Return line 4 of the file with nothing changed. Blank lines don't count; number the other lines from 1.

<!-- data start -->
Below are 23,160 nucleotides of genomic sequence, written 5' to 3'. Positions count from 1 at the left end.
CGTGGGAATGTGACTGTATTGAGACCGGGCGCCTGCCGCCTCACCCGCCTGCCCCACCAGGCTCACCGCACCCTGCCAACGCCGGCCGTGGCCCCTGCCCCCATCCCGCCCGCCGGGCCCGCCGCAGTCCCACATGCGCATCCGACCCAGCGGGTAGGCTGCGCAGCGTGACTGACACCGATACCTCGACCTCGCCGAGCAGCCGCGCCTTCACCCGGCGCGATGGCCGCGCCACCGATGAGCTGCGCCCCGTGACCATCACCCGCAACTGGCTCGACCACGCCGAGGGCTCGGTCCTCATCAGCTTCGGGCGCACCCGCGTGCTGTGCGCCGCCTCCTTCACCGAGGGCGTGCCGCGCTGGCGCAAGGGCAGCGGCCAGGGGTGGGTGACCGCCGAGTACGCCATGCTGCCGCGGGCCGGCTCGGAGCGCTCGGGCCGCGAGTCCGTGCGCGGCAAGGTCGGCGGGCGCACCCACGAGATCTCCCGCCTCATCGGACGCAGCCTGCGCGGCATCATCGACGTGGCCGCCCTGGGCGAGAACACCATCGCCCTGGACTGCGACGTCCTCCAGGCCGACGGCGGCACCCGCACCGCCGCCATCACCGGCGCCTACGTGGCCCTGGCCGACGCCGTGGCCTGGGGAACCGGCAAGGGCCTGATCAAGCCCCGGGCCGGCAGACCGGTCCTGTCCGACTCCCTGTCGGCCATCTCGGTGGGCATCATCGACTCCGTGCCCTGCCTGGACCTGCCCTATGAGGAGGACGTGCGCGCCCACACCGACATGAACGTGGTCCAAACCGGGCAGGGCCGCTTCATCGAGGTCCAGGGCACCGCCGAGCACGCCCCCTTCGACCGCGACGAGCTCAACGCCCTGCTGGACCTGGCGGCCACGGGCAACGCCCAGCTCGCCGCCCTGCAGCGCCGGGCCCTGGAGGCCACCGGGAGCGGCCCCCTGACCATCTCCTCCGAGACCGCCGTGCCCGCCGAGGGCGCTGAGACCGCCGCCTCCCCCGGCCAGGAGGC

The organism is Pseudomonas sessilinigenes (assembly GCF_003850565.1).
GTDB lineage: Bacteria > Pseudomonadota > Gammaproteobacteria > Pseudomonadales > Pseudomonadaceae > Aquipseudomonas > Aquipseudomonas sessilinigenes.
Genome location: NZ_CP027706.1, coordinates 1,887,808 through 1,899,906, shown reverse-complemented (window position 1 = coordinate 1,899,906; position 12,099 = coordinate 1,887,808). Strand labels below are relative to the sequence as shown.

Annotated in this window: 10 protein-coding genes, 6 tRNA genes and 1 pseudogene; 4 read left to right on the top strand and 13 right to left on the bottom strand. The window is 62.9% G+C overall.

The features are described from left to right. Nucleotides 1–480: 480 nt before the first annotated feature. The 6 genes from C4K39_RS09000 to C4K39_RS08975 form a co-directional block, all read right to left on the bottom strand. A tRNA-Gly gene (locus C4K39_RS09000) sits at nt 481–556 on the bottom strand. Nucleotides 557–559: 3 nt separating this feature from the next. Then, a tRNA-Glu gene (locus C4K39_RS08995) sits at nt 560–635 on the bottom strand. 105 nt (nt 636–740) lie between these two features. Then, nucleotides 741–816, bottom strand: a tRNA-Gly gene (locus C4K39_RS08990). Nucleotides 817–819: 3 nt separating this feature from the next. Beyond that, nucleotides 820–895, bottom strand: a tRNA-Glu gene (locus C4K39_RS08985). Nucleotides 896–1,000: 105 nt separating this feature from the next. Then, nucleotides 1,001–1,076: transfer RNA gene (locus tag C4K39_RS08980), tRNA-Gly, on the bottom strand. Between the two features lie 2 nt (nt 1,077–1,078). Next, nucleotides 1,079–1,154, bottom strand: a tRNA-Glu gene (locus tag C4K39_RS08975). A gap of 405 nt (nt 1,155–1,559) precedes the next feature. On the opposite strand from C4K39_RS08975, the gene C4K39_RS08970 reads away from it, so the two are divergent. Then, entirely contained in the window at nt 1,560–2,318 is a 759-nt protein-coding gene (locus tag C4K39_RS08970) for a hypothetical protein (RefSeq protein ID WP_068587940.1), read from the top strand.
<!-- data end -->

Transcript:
GTDB lineage: Bacteria > Pseudomonadota > Gammaproteobacteria > Pseudomonadales > Pseudomonadaceae > Aquipseudomonas > Aquipseudomonas sessilinigenes.